After two days of official meetings, that followed days of getting to know Romania and Romania’s culture, we were off to Garmisch-Partenkirchen, the little German village that hosts a unique institution - the George C. Marshall European Center for Security Studies (MC). Bob Kennedy, a professor emeritus in the Nunn School, who was the director of this Center between 1997 and 2002 would be very happy to know that students were amazed not only by the stunning beauty of the surrounding mountains but by the mission, cultural diversity, and achievements of this Center! Thursday, July 11th, we had a full day of presentations and discussions at the MC! And wow…students got to experience accommodation on a military base and taking the cable car to the highest pick in Germany – Zugspitze!
From Garmisch, the group travelled to Munich for two days. The first stop was at the Dachau concentration camp memorial site. The Center for European and Transatlantic Studies Post-Doctoral Fellow Claire Greenstein joined us to help contextualize the experience with her research on Germany’s handling of the war and its atrocities. This sobering experience allowed all of us to see the depths of evil of mankind, further demonstrating the need for international institutions to ensure “never again” is not only said but also enforced by the international community. After Dachau, the students went on a walking tour around Munich covering the rise of the Third Reich. It is a hotly debated topic as to whether the city has done enough to shine a light on its history in World War II, and the tour showcased why that is. The day ended with a dinner at the famous Hofbrauhaus in the city center. The next day was left open for the students to explore the city and enjoy the festivities and atmosphere of the Pride Parade.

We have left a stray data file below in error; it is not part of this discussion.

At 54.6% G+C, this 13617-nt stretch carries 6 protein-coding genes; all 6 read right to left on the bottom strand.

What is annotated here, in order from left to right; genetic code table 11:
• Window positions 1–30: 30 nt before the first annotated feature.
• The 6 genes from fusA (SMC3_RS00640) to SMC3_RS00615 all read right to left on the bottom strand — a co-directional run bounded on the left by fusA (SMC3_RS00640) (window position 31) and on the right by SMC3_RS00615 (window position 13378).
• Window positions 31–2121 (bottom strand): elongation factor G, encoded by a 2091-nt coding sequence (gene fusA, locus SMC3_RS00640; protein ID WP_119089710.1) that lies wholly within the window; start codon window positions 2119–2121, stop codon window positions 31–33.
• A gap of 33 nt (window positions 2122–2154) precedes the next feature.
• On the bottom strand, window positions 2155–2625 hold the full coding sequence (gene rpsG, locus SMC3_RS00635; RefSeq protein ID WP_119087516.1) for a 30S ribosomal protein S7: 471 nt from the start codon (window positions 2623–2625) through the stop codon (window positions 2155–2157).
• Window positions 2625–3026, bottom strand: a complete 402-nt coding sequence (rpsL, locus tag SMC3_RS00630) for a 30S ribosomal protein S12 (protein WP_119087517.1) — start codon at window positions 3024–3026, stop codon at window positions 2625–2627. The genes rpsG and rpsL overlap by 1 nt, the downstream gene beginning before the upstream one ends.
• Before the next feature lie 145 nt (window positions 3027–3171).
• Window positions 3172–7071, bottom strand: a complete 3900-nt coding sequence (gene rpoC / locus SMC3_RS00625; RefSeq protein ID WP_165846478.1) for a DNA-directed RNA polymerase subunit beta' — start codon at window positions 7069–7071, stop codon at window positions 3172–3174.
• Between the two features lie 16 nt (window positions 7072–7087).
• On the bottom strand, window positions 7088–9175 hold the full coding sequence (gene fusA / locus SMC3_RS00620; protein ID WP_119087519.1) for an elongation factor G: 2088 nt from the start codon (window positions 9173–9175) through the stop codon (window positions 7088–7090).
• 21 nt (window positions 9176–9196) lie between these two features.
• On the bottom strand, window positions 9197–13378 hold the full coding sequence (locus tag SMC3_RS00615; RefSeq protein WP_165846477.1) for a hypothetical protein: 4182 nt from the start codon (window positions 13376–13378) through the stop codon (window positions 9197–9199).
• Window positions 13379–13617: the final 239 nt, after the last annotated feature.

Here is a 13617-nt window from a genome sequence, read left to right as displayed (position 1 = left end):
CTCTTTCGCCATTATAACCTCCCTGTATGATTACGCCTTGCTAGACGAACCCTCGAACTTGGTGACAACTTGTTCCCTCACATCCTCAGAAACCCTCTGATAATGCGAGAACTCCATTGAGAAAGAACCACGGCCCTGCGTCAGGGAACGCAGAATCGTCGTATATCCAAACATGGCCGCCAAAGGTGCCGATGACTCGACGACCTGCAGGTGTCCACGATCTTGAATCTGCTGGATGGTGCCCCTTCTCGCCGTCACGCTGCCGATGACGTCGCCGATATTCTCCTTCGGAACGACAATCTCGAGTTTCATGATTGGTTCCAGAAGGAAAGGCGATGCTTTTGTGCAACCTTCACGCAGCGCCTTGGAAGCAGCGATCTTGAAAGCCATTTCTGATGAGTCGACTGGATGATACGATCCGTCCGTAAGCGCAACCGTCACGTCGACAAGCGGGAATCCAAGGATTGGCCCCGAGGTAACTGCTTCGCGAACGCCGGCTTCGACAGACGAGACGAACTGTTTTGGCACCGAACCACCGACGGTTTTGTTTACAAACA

The morning before leaving for Paris, the students took part in an EU-US Summit simulation that they have been preparing for most of the summer. They debated issues such as trade protectionism, the economic and security risks posed by China, and the Iran Nuclear Deal. This exercise provided the students with insight as to how negotiations between these two parties would go and how difficult it can be to find compromise in today’s political climate.
Here in Paris we have visited both the Senate and the National Assembly as well as the Ministry of Foreign Affairs to expose students to French perspectives on European and transatlantic affairs and today’s foreign policy challenges. Giving students an opportunity for professional development through discussions with policy makers as well as meeting career diplomats are important features of our program and this year was particularly interesting as the students had two different briefers at the US Embassy with Middle East and African experiences and expertise. They also got to meet two Nunn School graduates who are both working at the OECD ,Colby Mangels and Ted Bryan, bringing to life the Nunn School slogan “Shaping Global Policy Makers for the 21st Century”!
Contact For More Information
Sam Nunn School Professor, CETS Co-Director, and EU Study Abroad Program Director